Go behind the scenes with the team responsible for capturing the upcoming Olympic Winter Games PyeongChang 2018 in 360-degree, stereoscopic virtual reality.
While people all over the world celebrated the holidays, a team of technical engineers braved harsh winter weather and tight deadlines in preparation for broadcasting the XXIII Olympic Winter Games in virtual reality (VR).
For the first time ever, broadcasters around the world will be able to air more than 30 Olympic events in live or on-demand VR, bringing fans and viewers closer to the action than ever before. In the U.S., the VR content will be part of NBC’s Olympics coverage, available via the NBC Sports VR app.
It will mark the largest VR sports event in history.
“The whole world is watching, and when the torch is lit, and the music for the opening ceremonies starts, we have to be ready to go.”
The team spent the first part of December onsite in PyeongChang, South Korea, conducting the test build for the system. It basically served as the first VR dress rehearsal for the Olympic Winter Games.
Braving low temperatures and a wind chill that felt like 20 degrees below zero, the team came together and tested the equipment, confirming that it’s all systems go when PyeongChang 2018 opens on Feb. 9.
Assembling the Equipment
Most of the actual building consisted of collecting the servers that will do the back-end processing of the video for the VR broadcast. The servers were sent over from the U.S., so the team got them up and running at the broadcast center in PyeongChang.
“We had planned to take it all down and put it into storage because we weren’t sure the broadcast center was going to be ready,” said Blake Rowe, Intel True VR implementation manager.
But it was completed ahead of schedule, which meant that everything the team assembled for the test build can now stay in place, saving valuable time when the team returns.
The True VR team set up multiple camera pods that will capture the action in nine Olympic venues.
A dizzying amount of video — more than a terabyte an hour from each pod — is then sent via fiber optic cables to a technical operations center, where it will be processed into the 360-degree and 3D stereoscopic footage that fans will see.
“We were able to leave all of the infrastructures in place in our space,” Rowe said. “So, when we go back there in January, we’ve got two days back already that we had previously allocated to resetting everything up. And, we’re really looking forward to just jumping right back in where we left off.”
Testing the Global Network
One major goal of the test build was to evaluate True VR’s global distribution network. With virtually every country in the world having a rooting interest in at least some of the events, the team needed to ensure that the signal could reliably reach every corner of the globe.
“We tested the video distribution going from PyeongChang to Singapore,” Rowe said, “and then from Singapore across the world. We had teams in India and California and Spain viewing the stream and performing tests.”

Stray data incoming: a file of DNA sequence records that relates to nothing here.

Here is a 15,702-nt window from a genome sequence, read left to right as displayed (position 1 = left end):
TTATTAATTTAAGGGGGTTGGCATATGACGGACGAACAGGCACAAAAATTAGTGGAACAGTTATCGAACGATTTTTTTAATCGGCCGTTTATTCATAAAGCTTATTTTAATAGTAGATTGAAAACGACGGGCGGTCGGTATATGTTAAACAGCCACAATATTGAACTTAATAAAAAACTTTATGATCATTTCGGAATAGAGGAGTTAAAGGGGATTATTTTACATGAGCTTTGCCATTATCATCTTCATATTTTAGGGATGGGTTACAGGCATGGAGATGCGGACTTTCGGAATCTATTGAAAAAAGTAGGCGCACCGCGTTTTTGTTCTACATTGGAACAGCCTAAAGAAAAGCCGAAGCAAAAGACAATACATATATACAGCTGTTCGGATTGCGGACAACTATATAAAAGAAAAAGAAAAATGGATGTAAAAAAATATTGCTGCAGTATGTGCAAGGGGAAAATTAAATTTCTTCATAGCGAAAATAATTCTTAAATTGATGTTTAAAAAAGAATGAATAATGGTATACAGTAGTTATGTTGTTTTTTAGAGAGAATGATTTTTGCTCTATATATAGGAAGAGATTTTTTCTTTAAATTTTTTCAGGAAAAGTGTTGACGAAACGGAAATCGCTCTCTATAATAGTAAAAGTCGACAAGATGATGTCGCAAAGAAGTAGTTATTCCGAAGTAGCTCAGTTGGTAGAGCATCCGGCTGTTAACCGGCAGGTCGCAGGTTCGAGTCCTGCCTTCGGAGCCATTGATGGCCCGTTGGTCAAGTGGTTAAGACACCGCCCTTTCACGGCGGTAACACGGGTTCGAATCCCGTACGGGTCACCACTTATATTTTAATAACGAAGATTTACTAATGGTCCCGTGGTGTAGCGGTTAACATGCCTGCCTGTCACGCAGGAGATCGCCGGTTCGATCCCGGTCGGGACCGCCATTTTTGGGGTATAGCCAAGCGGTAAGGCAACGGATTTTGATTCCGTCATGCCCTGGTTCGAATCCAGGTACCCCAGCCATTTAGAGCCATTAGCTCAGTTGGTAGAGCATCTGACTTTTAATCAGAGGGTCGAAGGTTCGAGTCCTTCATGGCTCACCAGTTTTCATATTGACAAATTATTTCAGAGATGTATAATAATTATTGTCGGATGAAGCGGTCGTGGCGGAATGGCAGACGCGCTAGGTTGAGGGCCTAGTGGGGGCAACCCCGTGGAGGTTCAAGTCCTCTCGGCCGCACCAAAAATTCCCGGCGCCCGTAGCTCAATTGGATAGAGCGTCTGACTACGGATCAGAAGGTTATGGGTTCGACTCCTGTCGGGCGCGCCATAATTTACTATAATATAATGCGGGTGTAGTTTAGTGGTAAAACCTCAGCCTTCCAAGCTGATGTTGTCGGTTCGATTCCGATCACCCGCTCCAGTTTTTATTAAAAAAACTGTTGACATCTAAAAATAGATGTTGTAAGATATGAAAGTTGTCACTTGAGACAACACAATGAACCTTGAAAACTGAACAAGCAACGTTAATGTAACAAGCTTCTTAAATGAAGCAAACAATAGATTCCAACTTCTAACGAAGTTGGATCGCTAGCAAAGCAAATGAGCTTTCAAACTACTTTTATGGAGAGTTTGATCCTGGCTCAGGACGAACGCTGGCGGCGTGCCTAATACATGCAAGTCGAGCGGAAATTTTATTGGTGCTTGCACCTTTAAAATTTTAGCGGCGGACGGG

In total, the signal was sent to 10 different areas around the world, and it passed all tests with flying colors.
“We really looked at it from a global perspective, which validated our setup,” Rowe said. “It provided real, positive results.”
Visiting the Venues
One benefit of traveling to PyeongChang for the test build was that it gave members of the team an in-person look at the locations, allowing them to make adjustments to the setup of the True VR camera pods. Locations for the pods were first selected remotely, based on venue blueprints sent by Olympic organizers.
“The best surprise for us was the new camera positions we found for hockey,” Rowe said. The pod will be placed right in between the benches of both teams, giving viewers the chance to see what it’s like to sit on either bench or to watch players jump on and off the ice during line changes.
“You’ll be on the boards, closer than the announcers are,” Rowe said.
The team also found some new camera positions with unique perspectives within the crowds in biathlon and cross-country skiing.
“It’s not only about the experience that you can get from the broadcast, but the experience you would get if you were there at the venue,” Rowe explained. “So we’re approaching it through that lens — what are the camera positions that would make it so you can be at home and feel as if you were there.”
Work still continues at a feverish pace to get PyeongChang and the surrounding area ready for the Olympic Winter Games. The Olympic venues won’t be fully wired up for communications until the end of the month, so the process of getting the signal from the venue to the broadcast center had to be simulated during the test build.
That means the testing of some of the long fiber runs won’t take place until the True VR team returns.
“The crew is going to be working pretty hard,” Rowe said. “We’re covering such a vast space.”
The longest continuous run of fiber is 61.5 miles (99 km), from the downhill skiing venue to the broadcast center. The shortest run is just a 1.2 mile (2 km) fiber connecting the broadcast center to the sliding venue, where luge, bobsled and skeleton will be held.
Still, even with the work continuing on the fiber network, the test build gave the team useful information. The True VR team returns to South Korea two weeks prior to the opening ceremonies on Feb. 9. To pull off this historic VR event, 39 team members will be onsite, bringing the Olympic Winter Games PyeongChang 2018 to the world — or rather, bringing the world to The Winter Olympics — virtually.
The post Test Build: What it Takes to Capture PyeongChang 2018 in VR appeared first on iQ by Intel.